6 Things to know about HPV

Talk to your doctor about prevention

What is HPV?

The Human papillomavirus (HPV) is a common, highly contagious virus spread by skin-to-skin contact during genital, anal, or oral sex.

Did you know?

About 75% of sexually active Canadians will have at least one HPV infection in their lifetime.

Consequences of HPV

You might be infected and not even realize it. HPV can lead to cancer.
Read More >

Reduce your risk

Give yourself a fighting chance against HPV. Talk to your doctor about what you can do to prevent the virus.
Read More >

Fast Facts

In men, HPV can lead to cancer of the penis.
Warts caused by HPV can appear on the penis, scrotum, anus or thighs.

HPV has been linked to cancer of the cervix, vulva, and vagina.
Warts caused by HPV can appear on the vulva, urethra, cervix, vagina, anus or thighs.
For women, the best defence against cervical cancer is to have regular Pap tests.

Both men and women
There are more than 100 types of HPV with at least 40 that infect the genital tract and 15 that may lead to cancer. In both women and men, HPV has been linked to cancer of the anus, and mouth and throat.

If you are sexually active, you are at risk.

The Human papillomavirus, or HPV, is the most common sexually transmitted infection in the world today. There are more than 100 different types of HPV with at least 40 that cause genital warts and cancer. The HPV virus can infect anyone who has ever had a sexual encounter, even without penetration.

HPV doesn't play favourites.

Anyone who is sexually active is at risk for HPV. It doesn't matter if you are male or female, what your sexual preference is, or how old you are. If you are sexually active, you can get HPV. Make sure you're doing everything you can to reduce your risk of getting HPV.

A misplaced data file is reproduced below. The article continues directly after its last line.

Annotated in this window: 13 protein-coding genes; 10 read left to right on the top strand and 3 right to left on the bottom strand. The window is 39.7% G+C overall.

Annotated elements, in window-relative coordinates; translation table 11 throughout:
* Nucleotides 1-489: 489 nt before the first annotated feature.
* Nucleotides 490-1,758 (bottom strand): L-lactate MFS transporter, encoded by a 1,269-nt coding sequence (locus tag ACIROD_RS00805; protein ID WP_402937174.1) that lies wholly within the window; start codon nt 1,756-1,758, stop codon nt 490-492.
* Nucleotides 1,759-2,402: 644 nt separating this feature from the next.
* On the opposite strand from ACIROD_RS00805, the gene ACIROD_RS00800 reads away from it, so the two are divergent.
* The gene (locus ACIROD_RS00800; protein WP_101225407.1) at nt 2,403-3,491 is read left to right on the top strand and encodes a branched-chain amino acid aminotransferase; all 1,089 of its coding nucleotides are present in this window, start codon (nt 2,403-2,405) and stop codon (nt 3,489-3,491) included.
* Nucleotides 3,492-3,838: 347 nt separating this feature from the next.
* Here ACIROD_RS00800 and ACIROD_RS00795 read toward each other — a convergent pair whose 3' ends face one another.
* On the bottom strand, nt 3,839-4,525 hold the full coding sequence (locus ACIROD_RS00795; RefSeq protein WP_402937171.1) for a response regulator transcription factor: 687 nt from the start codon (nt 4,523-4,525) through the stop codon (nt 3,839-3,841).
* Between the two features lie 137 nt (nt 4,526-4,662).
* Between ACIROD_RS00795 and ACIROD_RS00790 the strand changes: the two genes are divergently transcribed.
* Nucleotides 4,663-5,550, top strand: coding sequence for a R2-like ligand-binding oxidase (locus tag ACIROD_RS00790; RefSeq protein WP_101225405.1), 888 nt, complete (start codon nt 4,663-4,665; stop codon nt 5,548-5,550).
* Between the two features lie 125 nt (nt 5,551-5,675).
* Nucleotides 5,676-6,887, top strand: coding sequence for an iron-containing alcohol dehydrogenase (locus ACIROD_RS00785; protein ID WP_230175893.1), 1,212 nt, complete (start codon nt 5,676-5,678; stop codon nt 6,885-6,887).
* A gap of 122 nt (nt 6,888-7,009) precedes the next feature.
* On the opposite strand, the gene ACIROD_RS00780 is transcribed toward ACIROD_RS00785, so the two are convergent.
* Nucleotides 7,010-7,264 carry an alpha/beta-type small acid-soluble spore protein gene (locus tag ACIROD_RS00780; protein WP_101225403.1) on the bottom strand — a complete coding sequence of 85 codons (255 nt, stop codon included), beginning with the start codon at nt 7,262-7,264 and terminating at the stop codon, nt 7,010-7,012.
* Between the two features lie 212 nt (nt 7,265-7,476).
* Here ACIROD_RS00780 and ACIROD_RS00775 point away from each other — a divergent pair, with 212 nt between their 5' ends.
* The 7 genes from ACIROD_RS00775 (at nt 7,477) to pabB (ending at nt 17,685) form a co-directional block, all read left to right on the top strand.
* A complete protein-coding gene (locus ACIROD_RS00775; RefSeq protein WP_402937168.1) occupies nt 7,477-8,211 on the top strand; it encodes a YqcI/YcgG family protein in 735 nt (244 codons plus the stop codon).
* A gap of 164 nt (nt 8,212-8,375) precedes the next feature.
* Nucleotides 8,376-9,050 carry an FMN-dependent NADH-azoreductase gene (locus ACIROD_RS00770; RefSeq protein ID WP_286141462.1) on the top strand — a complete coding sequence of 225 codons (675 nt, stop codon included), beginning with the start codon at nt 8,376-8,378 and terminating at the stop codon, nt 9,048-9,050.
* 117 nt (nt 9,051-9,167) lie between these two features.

HPV is highly contagious.

Approximately 75% of sexually active Canadians will have at least one HPV infection in their lifetime; with the highest rates of HPV infection occurring in young people aged 15 to 24. Many people who get HPV will not even realize it, since most types of HPV cause no visible signs or symptoms. There is no cure for the virus once you are infected.

HPV infections can lead to various conditions.

While most types of HPV cause no visual signs or symptoms, they can lead to certain problems in the future. These conditions include:

Genital warts
Genital warts are often the only visible sign that someone has an HPV infection. These are small growths that can appear on or inside the sex organs several weeks, months, or even years after sexual contact.

Cervical cancer
Cervical cancer, or cancer of the cervix, is almost exclusively caused by HPV. Some signs and symptoms of cervical cancer include abnormal vaginal bleeding, pain during sexual intercourse, and increased discharge from the vagina. Regular Pap tests are the best way to find abnormal cervical cells early and treat them before they develop into cervical cancer.

Anal cancer
Symptoms of anal cancer can include anal bleeding, difficulty passing stools, pain or lumps, itching or discharge. In the presence of signs and symptoms, an intra-anal examination should be performed.

Penile cancer